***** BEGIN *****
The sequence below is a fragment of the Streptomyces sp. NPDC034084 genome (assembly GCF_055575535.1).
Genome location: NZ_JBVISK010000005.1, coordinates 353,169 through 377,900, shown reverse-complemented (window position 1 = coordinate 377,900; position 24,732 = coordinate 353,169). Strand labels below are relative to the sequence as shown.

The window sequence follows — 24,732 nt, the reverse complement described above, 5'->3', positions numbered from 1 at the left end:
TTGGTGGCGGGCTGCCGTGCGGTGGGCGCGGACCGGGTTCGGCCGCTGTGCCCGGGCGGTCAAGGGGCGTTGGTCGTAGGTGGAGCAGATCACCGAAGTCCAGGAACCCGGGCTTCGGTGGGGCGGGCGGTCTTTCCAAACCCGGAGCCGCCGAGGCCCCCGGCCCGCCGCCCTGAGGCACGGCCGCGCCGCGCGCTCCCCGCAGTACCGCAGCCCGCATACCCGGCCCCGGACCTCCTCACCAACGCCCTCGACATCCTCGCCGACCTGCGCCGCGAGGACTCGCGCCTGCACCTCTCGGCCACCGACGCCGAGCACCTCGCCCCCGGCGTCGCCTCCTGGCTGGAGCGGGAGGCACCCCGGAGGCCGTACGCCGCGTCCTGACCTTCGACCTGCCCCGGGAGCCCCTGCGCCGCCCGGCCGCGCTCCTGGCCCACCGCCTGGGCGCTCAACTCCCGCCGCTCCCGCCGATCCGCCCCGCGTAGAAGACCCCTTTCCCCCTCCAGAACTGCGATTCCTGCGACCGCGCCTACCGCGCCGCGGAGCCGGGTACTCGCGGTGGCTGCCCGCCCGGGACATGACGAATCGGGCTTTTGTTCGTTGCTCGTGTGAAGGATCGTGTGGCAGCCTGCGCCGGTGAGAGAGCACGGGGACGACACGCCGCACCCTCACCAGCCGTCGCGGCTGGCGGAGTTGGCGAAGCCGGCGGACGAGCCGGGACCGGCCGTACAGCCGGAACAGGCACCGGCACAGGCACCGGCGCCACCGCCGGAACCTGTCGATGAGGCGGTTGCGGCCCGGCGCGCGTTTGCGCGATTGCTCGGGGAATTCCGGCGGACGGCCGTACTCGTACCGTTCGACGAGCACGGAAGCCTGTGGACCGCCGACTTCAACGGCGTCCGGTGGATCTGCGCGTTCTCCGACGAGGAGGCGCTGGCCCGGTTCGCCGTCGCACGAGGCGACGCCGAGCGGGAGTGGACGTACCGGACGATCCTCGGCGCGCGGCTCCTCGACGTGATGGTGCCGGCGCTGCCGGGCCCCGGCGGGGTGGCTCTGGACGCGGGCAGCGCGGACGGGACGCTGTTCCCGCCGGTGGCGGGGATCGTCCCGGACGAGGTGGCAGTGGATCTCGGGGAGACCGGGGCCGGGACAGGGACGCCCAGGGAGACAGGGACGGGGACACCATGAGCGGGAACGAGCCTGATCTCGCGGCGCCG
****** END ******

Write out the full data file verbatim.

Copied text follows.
The sequence below is a fragment of the Streptomyces sp. NPDC034084 genome (assembly GCF_055575535.1).
Genome location: NZ_JBVISK010000005.1, coordinates 353,169 through 377,900, shown reverse-complemented (window position 1 = coordinate 377,900; position 24,732 = coordinate 353,169). Strand labels below are relative to the sequence as shown.

The window sequence follows — 24,732 nt, the reverse complement described above, 5'->3', positions numbered from 1 at the left end:
TTGGTGGCGGGCTGCCGTGCGGTGGGCGCGGACCGGGTTCGGCCGCTGTGCCCGGGCGGTCAAGGGGCGTTGGTCGTAGGTGGAGCAGATCACCGAAGTCCAGGAACCCGGGCTTCGGTGGGGCGGGCGGTCTTTCCAAACCCGGAGCCGCCGAGGCCCCCGGCCCGCCGCCCTGAGGCACGGCCGCGCCGCGCGCTCCCCGCAGTACCGCAGCCCGCATACCCGGCCCCGGACCTCCTCACCAACGCCCTCGACATCCTCGCCGACCTGCGCCGCGAGGACTCGCGCCTGCACCTCTCGGCCACCGACGCCGAGCACCTCGCCCCCGGCGTCGCCTCCTGGCTGGAGCGGGAGGCACCCCGGAGGCCGTACGCCGCGTCCTGACCTTCGACCTGCCCCGGGAGCCCCTGCGCCGCCCGGCCGCGCTCCTGGCCCACCGCCTGGGCGCTCAACTCCCGCCGCTCCCGCCGATCCGCCCCGCGTAGAAGACCCCTTTCCCCCTCCAGAACTGCGATTCCTGCGACCGCGCCTACCGCGCCGCGGAGCCGGGTACTCGCGGTGGCTGCCCGCCCGGGACATGACGAATCGGGCTTTTGTTCGTTGCTCGTGTGAAGGATCGTGTGGCAGCCTGCGCCGGTGAGAGAGCACGGGGACGACACGCCGCACCCTCACCAGCCGTCGCGGCTGGCGGAGTTGGCGAAGCCGGCGGACGAGCCGGGACCGGCCGTACAGCCGGAACAGGCACCGGCACAGGCACCGGCGCCACCGCCGGAACCTGTCGATGAGGCGGTTGCGGCCCGGCGCGCGTTTGCGCGATTGCTCGGGGAATTCCGGCGGACGGCCGTACTCGTACCGTTCGACGAGCACGGAAGCCTGTGGACCGCCGACTTCAACGGCGTCCGGTGGATCTGCGCGTTCTCCGACGAGGAGGCGCTGGCCCGGTTCGCCGTCGCACGAGGCGACGCCGAGCGGGAGTGGACGTACCGGACGATCCTCGGCGCGCGGCTCCTCGACGTGATGGTGCCGGCGCTGCCGGGCCCCGGCGGGGTGGCTCTGGACGCGGGCAGCGCGGACGGGACGCTGTTCCCGCCGGTGGCGGGGATCGTCCCGGACGAGGTGGCAGTGGATCTCGGGGAGACCGGGGCCGGGACAGGGACGCCCAGGGAGACAGGGACGGGGACACCATGAGCGGGAACGAGCCTGATCTCGCGGCGCCG